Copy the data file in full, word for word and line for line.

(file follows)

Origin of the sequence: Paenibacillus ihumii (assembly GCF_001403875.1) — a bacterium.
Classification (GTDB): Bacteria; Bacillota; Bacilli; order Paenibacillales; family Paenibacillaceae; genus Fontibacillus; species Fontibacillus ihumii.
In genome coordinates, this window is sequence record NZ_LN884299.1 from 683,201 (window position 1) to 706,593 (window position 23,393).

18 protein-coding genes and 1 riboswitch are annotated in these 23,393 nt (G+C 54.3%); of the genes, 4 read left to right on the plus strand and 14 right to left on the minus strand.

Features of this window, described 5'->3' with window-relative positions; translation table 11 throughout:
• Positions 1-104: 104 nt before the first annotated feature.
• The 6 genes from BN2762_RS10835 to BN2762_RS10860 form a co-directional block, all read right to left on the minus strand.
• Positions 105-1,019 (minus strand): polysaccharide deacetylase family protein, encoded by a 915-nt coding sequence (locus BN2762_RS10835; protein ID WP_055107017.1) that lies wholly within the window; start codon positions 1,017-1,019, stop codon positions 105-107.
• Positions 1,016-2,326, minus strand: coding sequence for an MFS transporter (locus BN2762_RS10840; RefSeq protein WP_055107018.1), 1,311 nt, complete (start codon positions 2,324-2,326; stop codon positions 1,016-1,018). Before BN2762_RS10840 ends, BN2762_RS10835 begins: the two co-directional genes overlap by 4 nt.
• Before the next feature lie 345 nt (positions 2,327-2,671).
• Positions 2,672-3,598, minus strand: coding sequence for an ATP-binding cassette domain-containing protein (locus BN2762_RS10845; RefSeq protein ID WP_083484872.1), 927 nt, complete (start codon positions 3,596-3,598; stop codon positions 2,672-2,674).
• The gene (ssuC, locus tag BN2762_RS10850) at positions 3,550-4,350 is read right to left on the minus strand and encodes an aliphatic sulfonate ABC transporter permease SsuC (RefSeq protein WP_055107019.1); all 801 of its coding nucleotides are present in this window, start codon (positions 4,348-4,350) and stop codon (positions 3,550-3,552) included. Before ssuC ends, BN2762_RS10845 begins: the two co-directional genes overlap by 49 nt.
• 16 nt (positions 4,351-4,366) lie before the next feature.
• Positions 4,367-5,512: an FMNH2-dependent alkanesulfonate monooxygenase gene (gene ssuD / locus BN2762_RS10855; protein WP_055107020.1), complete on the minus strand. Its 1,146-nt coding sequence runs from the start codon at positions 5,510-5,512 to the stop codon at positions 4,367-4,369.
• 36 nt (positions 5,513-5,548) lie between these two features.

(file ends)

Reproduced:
Origin of the sequence: Paenibacillus ihumii (assembly GCF_001403875.1) — a bacterium.
Classification (GTDB): Bacteria; Bacillota; Bacilli; order Paenibacillales; family Paenibacillaceae; genus Fontibacillus; species Fontibacillus ihumii.
In genome coordinates, this window is sequence record NZ_LN884299.1 from 683,201 (window position 1) to 706,593 (window position 23,393).

18 protein-coding genes and 1 riboswitch are annotated in these 23,393 nt (G+C 54.3%); of the genes, 4 read left to right on the plus strand and 14 right to left on the minus strand.

Features of this window, described 5'->3' with window-relative positions; translation table 11 throughout:
• Positions 1-104: 104 nt before the first annotated feature.
• The 6 genes from BN2762_RS10835 to BN2762_RS10860 form a co-directional block, all read right to left on the minus strand.
• Positions 105-1,019 (minus strand): polysaccharide deacetylase family protein, encoded by a 915-nt coding sequence (locus BN2762_RS10835; protein ID WP_055107017.1) that lies wholly within the window; start codon positions 1,017-1,019, stop codon positions 105-107.
• Positions 1,016-2,326, minus strand: coding sequence for an MFS transporter (locus BN2762_RS10840; RefSeq protein WP_055107018.1), 1,311 nt, complete (start codon positions 2,324-2,326; stop codon positions 1,016-1,018). Before BN2762_RS10840 ends, BN2762_RS10835 begins: the two co-directional genes overlap by 4 nt.
• Before the next feature lie 345 nt (positions 2,327-2,671).
• Positions 2,672-3,598, minus strand: coding sequence for an ATP-binding cassette domain-containing protein (locus BN2762_RS10845; RefSeq protein ID WP_083484872.1), 927 nt, complete (start codon positions 3,596-3,598; stop codon positions 2,672-2,674).
• The gene (ssuC, locus tag BN2762_RS10850) at positions 3,550-4,350 is read right to left on the minus strand and encodes an aliphatic sulfonate ABC transporter permease SsuC (RefSeq protein WP_055107019.1); all 801 of its coding nucleotides are present in this window, start codon (positions 4,348-4,350) and stop codon (positions 3,550-3,552) included. Before ssuC ends, BN2762_RS10845 begins: the two co-directional genes overlap by 49 nt.
• 16 nt (positions 4,351-4,366) lie before the next feature.
• Positions 4,367-5,512: an FMNH2-dependent alkanesulfonate monooxygenase gene (gene ssuD / locus BN2762_RS10855; protein WP_055107020.1), complete on the minus strand. Its 1,146-nt coding sequence runs from the start codon at positions 5,510-5,512 to the stop codon at positions 4,367-4,369.
• 36 nt (positions 5,513-5,548) lie between these two features.